965 hPa, a quite impressive transition season storm.

Across southeast Michigan, scattered showers continue ahead of an
approaching strong cold front, which will usher in winter-like
temperatures across the region today. Earlier model guidance
indicated a more robust line of showers with even a few embedded
storms, but this scenario has not materialized as a surge in the
cold front has displaced the bulk of the frontogenetical forcing
away from the immediate region. As a consequence, rainfall amounts
for most areas will actually only end up being a tenth of an inch or
less. The cold front is still progged to exit eastern Michigan
roughly 12z, with much drier air filtering in behind the front as
the system`s dry slot moves overhead. Ahead of the front,
temperatures will spike into the mid 50s within the next few hours,
before beginning to plummet after daybreak with falling temperatures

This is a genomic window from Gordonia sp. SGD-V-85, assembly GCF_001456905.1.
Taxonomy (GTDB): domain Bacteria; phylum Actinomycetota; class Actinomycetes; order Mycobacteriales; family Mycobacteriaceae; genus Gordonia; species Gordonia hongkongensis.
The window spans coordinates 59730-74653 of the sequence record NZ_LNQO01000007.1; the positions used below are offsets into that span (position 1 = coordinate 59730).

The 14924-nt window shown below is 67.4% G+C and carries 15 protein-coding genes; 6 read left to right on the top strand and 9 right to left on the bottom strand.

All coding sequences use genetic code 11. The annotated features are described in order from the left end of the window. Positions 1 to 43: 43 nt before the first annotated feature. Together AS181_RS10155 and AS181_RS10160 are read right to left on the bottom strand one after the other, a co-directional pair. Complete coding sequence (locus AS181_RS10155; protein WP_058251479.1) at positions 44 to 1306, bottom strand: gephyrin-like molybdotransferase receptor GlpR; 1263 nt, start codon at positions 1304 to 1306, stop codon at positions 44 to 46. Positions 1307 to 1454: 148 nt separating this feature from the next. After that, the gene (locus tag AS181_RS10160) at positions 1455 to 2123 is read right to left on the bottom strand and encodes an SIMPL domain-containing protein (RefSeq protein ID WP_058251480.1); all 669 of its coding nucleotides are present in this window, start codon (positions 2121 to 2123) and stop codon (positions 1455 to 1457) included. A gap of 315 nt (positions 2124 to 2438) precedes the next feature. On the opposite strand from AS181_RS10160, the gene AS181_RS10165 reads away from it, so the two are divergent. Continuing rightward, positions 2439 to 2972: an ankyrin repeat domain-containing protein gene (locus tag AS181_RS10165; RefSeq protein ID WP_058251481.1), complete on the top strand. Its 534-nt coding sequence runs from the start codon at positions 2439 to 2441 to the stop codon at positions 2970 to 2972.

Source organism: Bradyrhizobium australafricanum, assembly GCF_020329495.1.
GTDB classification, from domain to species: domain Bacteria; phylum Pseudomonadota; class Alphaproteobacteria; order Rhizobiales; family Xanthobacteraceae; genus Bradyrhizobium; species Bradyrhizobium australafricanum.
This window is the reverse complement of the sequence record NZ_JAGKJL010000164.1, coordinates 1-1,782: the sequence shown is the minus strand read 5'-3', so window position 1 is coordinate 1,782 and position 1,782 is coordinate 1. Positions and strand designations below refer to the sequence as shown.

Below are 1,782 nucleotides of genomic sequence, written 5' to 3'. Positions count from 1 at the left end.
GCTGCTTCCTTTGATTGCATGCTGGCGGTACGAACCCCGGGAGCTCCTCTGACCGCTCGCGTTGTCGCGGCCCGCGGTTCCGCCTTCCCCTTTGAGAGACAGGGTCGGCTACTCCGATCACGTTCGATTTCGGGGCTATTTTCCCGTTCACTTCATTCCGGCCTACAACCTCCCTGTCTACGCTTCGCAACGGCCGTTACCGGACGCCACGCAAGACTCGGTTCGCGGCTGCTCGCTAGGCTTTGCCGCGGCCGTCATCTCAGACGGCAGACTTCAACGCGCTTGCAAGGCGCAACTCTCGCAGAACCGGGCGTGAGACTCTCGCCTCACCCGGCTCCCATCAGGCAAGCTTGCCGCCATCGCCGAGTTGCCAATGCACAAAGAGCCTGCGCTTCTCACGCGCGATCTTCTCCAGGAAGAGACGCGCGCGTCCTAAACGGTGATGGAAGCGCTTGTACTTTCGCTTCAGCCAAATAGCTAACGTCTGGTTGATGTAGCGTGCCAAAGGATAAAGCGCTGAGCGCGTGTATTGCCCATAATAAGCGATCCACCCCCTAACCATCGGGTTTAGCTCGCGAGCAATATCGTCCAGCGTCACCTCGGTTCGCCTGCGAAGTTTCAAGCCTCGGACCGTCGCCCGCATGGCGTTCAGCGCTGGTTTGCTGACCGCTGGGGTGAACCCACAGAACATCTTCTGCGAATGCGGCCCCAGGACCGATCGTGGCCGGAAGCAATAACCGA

throughout the day. By this evening, there will have been a 20-25
degree temperature swing in the span of roughly 12 hours as
temperatures plummet into the lower 30s. Behind the front, generally
dry weather is expected through at least early this evening.

The big weather story for today will be the strong winds before and
in the wake of the frontal passage. Ahead of the frontal passage,
south/southwesterly winds will commonly gust 30-40 mph, with gusts
exceeding 40 mph possible within showers that are able to tap higher
momentum air aloft. There will be 2 waves of strongest winds today.
The first will occur with the frontal passage itself early this
morning, where a surge in the frontal circulation noted by a kinked
isobaric map and frontal analysis will enhance the frontogenetical
density currents for a quick pop of near 40 mph gusts as winds shift
to the southwest.

A brief reduction in gusts will then be possible shortly after
daybreak due to the initial low capping inversion in the wake of the
front, but gusts of 25-30 mph will still be common due to the tight
gradient flow in place. By around noontime, the second surge in
gusts will begin and persist into the evening hours as strong CAA
and a drying boundary layer profile steepen low-level lapse rates to
nearly superadiabatic and rapidly destabilize the static stability
profile. Boundary layer momentum profile is quite impressive this
afternoon, with enhanced momentum transfer in a mixing depth profile